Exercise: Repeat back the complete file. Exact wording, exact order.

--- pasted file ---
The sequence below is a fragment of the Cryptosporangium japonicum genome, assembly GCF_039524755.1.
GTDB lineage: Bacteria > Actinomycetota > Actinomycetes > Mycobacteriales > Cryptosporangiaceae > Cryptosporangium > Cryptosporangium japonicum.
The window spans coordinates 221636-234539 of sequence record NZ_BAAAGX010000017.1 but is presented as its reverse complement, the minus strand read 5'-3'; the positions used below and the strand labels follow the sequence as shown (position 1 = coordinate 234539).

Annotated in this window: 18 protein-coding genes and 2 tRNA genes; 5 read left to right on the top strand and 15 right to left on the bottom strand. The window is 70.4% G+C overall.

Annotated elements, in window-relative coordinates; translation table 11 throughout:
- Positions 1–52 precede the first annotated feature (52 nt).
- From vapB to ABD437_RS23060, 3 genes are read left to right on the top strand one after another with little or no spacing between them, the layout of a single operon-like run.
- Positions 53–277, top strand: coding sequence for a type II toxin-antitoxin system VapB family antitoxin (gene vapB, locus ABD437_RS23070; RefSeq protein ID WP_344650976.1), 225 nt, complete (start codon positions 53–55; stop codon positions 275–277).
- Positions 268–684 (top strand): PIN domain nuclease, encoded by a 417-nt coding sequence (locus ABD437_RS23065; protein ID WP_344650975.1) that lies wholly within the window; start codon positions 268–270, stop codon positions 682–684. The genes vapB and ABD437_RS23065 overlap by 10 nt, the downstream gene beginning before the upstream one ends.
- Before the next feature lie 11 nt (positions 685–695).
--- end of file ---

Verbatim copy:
The sequence below is a fragment of the Cryptosporangium japonicum genome, assembly GCF_039524755.1.
GTDB lineage: Bacteria > Actinomycetota > Actinomycetes > Mycobacteriales > Cryptosporangiaceae > Cryptosporangium > Cryptosporangium japonicum.
The window spans coordinates 221636-234539 of sequence record NZ_BAAAGX010000017.1 but is presented as its reverse complement, the minus strand read 5'-3'; the positions used below and the strand labels follow the sequence as shown (position 1 = coordinate 234539).

Annotated in this window: 18 protein-coding genes and 2 tRNA genes; 5 read left to right on the top strand and 15 right to left on the bottom strand. The window is 70.4% G+C overall.

Annotated elements, in window-relative coordinates; translation table 11 throughout:
- Positions 1–52 precede the first annotated feature (52 nt).
- From vapB to ABD437_RS23060, 3 genes are read left to right on the top strand one after another with little or no spacing between them, the layout of a single operon-like run.
- Positions 53–277, top strand: coding sequence for a type II toxin-antitoxin system VapB family antitoxin (gene vapB, locus ABD437_RS23070; RefSeq protein ID WP_344650976.1), 225 nt, complete (start codon positions 53–55; stop codon positions 275–277).
- Positions 268–684 (top strand): PIN domain nuclease, encoded by a 417-nt coding sequence (locus ABD437_RS23065; protein ID WP_344650975.1) that lies wholly within the window; start codon positions 268–270, stop codon positions 682–684. The genes vapB and ABD437_RS23065 overlap by 10 nt, the downstream gene beginning before the upstream one ends.
- Before the next feature lie 11 nt (positions 685–695).